If these three diseases sound pretty similar, it’s because they are. The only real way to be sure what you have (so you can get the correct treatment) is to get tested by a healthcare provider. It is very important that you do not dismiss or ignore early symptoms, as RMSF can sometimes require hospitalization and untreated Lyme can lead to long-term, permanent damage to the joints and nervous system.

Symptoms of Lyme disease

When not treated right away, Lyme disease has many additional symptoms including:

  • Stiffness or twitching in the face or neck
  • Blurred vision or light sensitivity
  • Tinnitus, ear pain, and decreased or hypersensitive hearing
  • Upset stomach, diarrhea or constipation
  • Night sweats or chills, palpitations
  • Neurological symptoms like prickling, tingling, numbness, or poor balance
  • Mood changes (depression/anxiety/panic attacks) and changes to sleep patterns
  • General feeling of unwellness

How to prevent Lyme disease

The best way to avoid getting Lyme disease is to use the common sense guidelines below:

  • If you’re going anywhere there are ticks — which means anyplace in the woods or tall grass — make it harder for ticks to get in by covering up with light-colored, long-sleeve shirts, pants, and hat, and tucking your pants legs into high socks so they can’t climb up the inside of your pants (light-colored clothing makes it easier to see and remove the ticks).
  • Use a natural insect repellent made with essential oils like citronella, lemongrass, lavender, and eucalyptus, all of which repel ticks, on your clothes and especially on your neck, face, and hands to keep them off your skin.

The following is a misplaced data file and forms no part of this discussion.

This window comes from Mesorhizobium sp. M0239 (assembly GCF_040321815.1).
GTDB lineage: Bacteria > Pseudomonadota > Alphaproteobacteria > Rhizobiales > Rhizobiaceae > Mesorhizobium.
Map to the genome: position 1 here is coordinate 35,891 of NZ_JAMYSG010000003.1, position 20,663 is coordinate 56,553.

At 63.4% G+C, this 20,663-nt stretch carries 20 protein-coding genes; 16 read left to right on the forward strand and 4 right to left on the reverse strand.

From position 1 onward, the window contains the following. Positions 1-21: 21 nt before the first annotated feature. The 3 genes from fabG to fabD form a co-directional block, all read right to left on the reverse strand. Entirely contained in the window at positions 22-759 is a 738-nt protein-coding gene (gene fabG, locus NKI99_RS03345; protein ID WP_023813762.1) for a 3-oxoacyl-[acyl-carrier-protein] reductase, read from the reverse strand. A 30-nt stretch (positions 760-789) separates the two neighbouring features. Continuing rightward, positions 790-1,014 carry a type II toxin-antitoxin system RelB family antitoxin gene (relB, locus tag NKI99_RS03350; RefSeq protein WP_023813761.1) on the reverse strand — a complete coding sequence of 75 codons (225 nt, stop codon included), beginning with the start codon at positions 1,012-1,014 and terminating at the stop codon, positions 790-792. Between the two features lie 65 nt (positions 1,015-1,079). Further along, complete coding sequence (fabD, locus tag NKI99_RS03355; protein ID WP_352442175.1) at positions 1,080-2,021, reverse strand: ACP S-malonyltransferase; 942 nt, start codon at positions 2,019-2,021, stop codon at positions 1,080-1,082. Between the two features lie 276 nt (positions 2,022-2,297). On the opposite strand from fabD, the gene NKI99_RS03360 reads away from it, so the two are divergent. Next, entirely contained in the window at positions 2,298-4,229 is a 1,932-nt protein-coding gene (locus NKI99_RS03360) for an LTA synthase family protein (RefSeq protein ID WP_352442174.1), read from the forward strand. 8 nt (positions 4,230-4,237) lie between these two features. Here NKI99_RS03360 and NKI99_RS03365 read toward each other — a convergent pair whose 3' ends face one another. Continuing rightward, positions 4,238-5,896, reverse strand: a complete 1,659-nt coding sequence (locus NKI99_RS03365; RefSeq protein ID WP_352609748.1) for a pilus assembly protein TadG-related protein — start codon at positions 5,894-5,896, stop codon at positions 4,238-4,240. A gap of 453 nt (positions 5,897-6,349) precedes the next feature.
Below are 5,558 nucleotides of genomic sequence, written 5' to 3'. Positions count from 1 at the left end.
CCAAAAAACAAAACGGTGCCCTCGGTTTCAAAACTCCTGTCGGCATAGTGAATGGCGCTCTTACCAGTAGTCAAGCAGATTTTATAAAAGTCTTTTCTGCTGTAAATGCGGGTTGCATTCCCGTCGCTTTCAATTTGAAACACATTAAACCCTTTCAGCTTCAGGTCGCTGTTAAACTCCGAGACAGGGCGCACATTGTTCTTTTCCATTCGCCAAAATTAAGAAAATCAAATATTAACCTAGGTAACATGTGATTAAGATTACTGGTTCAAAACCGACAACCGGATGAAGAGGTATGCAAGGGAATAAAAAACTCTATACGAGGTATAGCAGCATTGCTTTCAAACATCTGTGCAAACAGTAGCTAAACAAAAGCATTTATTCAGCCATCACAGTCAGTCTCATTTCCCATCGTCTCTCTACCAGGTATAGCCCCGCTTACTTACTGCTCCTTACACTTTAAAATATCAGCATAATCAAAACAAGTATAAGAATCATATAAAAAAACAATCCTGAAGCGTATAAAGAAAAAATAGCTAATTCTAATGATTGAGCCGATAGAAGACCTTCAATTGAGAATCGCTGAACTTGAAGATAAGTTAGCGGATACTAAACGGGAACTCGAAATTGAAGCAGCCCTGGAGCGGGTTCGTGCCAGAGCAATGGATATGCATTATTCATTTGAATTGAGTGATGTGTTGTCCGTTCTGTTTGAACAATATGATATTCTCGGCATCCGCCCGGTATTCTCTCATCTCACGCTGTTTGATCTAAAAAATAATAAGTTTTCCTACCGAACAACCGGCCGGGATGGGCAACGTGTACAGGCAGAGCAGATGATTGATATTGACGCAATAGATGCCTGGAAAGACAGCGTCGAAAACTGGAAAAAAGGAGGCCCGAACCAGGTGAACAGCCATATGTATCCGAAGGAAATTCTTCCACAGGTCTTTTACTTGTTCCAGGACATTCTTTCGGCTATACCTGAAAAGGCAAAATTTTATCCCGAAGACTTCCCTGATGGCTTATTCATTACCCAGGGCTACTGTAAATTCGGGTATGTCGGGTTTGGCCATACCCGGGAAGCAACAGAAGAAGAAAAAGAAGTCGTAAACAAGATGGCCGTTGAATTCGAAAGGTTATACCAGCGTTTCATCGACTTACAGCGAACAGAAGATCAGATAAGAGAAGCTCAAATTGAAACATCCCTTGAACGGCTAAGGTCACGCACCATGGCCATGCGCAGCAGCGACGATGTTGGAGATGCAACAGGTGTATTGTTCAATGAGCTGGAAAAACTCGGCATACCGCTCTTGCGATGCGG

• Do a thorough tick check to make sure you get any persistent ticks off you before they bite — ticks rarely embed themselves into skin in less than 24 hours, so the sooner you get them off, the less likely you are to develop a tick-borne ailment.

Keeping ticks off your outside is one step for prevention — but you can also take preventive measures from the inside. Boost your immune system with regular exercise, a healthy diet, and your favorite de-stressing techniques to make sure your body is ready to repel tick-borne bacteria should you be bitten. It is no accident that those who develop long-term health problems from tick-borne diseases are frequently those with suppressed immunity — so lower your risk by raising your defenses.

Coping with a tick-borne disease

No matter how diligent you are, it’s still possible to get bitten and infected. So we have to emphasize that the key to coping with Lyme, RMSF, anaplasmosis and other less common tick-borne illnesses is to get assessed and treated by your healthcare provider as soon as possible. Pay attention to your symptoms and don’t wait — the sooner you get treatment, the less likely you are to develop chronic symptoms.

Even if the worst happens and you find yourself dealing with chronic Lyme disease symptoms, don’t give up hope. There are many options to reduce inflammation in your joints and muscles that cause pain. Many of the options we use to address fatigue and joint painwork well for Lyme disease.





Last Updated: July 5, 2021